China sees rising intellectual property tussles

China sees rising intellectual property tussles

Summary: Growing public awareness and country's progress toward knowledge-based economy help push up number of intellectual property-related litigation cases to 66,000 last year, according to report.

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Intellectual property (IP) rights is increasingly becoming a priority among companies in China as more such cases were heard in courts last year, driven by the country's push toward establishing a knowledge-based economy and as its people become more aware of the relevant laws.

According to a report Monday by China Daily, 66,000 IP-related cases went to litigation in 2011, up 37.7 percent over 2010. This was a bigger jump than those for other categories such as criminal cases, which rose 7.7 percent over the same period, noted China's chief justice Wang Shengjun in the report.

The majority of these 66,000 cases were related to disputes concerning ownership and infringement of contracts, it added. One example of this was the ongoing trademark dispute between Taiwanese company Proview and Apple over the naming rights for "iPad".

"With rapid economic and social development in China, copyright lawsuits, involving complicated technical and legal problems, are soaring," said China's Supreme Court in a statement. "Courts across the country are faced with the arduous task of protecting technical progress and innovation."

Other legislators pointed to growing public awareness and the country's move toward science and cultural industries for the increase in IP cases.

Zhu Jianmin, president of Liaoning Oxiranchem and a deputy to the National People's Congress (NPC), said in the report that the rise in IP rights disputes would "enhance the building of national brands and boost fair competition". Without legal protection, a brand that takes years to build will soon attract "a lot of copycats", he added.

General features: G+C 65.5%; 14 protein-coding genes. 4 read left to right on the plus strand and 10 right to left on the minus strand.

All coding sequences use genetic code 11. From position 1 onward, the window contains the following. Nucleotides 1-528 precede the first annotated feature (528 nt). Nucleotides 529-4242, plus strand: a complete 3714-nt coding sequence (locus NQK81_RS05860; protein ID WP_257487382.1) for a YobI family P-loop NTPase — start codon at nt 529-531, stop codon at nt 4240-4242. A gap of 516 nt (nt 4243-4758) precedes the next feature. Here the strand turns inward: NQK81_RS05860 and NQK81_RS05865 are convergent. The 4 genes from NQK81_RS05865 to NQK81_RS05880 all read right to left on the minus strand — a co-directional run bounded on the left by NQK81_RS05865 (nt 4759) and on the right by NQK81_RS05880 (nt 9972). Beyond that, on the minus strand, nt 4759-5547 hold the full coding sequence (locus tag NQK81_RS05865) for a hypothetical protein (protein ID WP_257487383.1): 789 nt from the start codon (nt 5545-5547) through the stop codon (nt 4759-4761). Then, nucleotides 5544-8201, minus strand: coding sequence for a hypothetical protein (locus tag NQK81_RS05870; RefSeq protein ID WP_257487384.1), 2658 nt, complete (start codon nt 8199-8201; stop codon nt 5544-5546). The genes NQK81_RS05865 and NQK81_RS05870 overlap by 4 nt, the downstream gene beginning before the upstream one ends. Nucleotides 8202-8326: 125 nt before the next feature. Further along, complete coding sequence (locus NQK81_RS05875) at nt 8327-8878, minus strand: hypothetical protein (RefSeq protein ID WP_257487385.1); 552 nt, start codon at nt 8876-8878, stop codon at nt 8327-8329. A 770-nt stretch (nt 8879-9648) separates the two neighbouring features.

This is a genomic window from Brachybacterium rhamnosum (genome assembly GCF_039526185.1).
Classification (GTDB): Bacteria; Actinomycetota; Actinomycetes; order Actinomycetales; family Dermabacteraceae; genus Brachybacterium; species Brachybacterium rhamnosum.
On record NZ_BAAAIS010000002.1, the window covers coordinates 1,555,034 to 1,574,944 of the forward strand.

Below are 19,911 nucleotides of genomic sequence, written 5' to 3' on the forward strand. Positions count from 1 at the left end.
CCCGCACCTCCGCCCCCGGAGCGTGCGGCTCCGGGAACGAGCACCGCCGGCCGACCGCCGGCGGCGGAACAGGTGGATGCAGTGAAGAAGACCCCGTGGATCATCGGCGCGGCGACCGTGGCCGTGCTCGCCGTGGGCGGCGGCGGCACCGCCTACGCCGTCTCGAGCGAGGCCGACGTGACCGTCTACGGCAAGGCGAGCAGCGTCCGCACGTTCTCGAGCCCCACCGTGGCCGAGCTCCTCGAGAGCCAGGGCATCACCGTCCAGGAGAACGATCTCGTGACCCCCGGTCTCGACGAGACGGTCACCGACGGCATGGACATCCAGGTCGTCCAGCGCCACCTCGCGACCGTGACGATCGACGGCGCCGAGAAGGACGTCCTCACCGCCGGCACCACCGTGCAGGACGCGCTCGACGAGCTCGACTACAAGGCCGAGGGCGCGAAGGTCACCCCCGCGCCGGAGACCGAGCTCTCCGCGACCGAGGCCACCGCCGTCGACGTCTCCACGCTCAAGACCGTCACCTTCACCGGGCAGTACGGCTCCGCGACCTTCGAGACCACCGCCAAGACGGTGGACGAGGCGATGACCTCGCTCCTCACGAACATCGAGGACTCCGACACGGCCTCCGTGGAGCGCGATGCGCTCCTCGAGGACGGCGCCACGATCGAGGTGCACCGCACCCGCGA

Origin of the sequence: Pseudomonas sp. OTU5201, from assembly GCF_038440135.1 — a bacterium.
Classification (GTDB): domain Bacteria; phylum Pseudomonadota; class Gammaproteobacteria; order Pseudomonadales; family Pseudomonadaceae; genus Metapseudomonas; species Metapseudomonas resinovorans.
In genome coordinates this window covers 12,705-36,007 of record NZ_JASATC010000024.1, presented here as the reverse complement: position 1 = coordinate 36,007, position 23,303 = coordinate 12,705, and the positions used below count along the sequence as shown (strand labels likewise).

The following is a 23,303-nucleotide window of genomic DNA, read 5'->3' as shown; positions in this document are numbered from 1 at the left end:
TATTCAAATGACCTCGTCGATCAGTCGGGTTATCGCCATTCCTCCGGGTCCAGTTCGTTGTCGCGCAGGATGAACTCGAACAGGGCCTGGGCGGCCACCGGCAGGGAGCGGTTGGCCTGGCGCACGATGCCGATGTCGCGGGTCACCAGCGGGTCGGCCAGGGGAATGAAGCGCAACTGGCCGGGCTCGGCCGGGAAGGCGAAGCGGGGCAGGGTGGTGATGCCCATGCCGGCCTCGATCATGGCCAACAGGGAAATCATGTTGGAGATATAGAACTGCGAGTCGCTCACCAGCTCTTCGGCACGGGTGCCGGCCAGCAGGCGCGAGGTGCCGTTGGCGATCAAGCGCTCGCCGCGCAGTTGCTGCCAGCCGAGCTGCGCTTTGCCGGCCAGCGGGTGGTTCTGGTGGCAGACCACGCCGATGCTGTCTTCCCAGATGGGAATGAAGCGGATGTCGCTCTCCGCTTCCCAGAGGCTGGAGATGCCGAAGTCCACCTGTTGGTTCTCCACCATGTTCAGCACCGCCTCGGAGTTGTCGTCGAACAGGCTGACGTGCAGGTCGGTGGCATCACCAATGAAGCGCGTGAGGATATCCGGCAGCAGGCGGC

Song Yushui, deputy president of Beijing's Haidian district court and a NPC deputy, added that the rise of IP lawsuits meant China's knowledge-based economy was "developing fast" and seeing increasing demand for legislation.

"Solving these IP rights disputes will provide space for the knowledge economy to develop in a healthy, orderly way," she stated in the report.

China Daily also noted that China's courts would pay "special attention" to IP cases in sectors such as industrial design, Web production, folk literature and arts, to promote the development of culture domestically.

Topics: IT Employment, Government Asia, Legal, Software

Kevin Kwang

About Kevin Kwang

A Singapore-based freelance IT writer, Kevin made the move from custom publishing focusing on travel and lifestyle to the ever-changing, jargon-filled world of IT and biz tech reporting, and considered this somewhat a leap of faith. Since then, he has covered a myriad of beats including security, mobile communications, and cloud computing.

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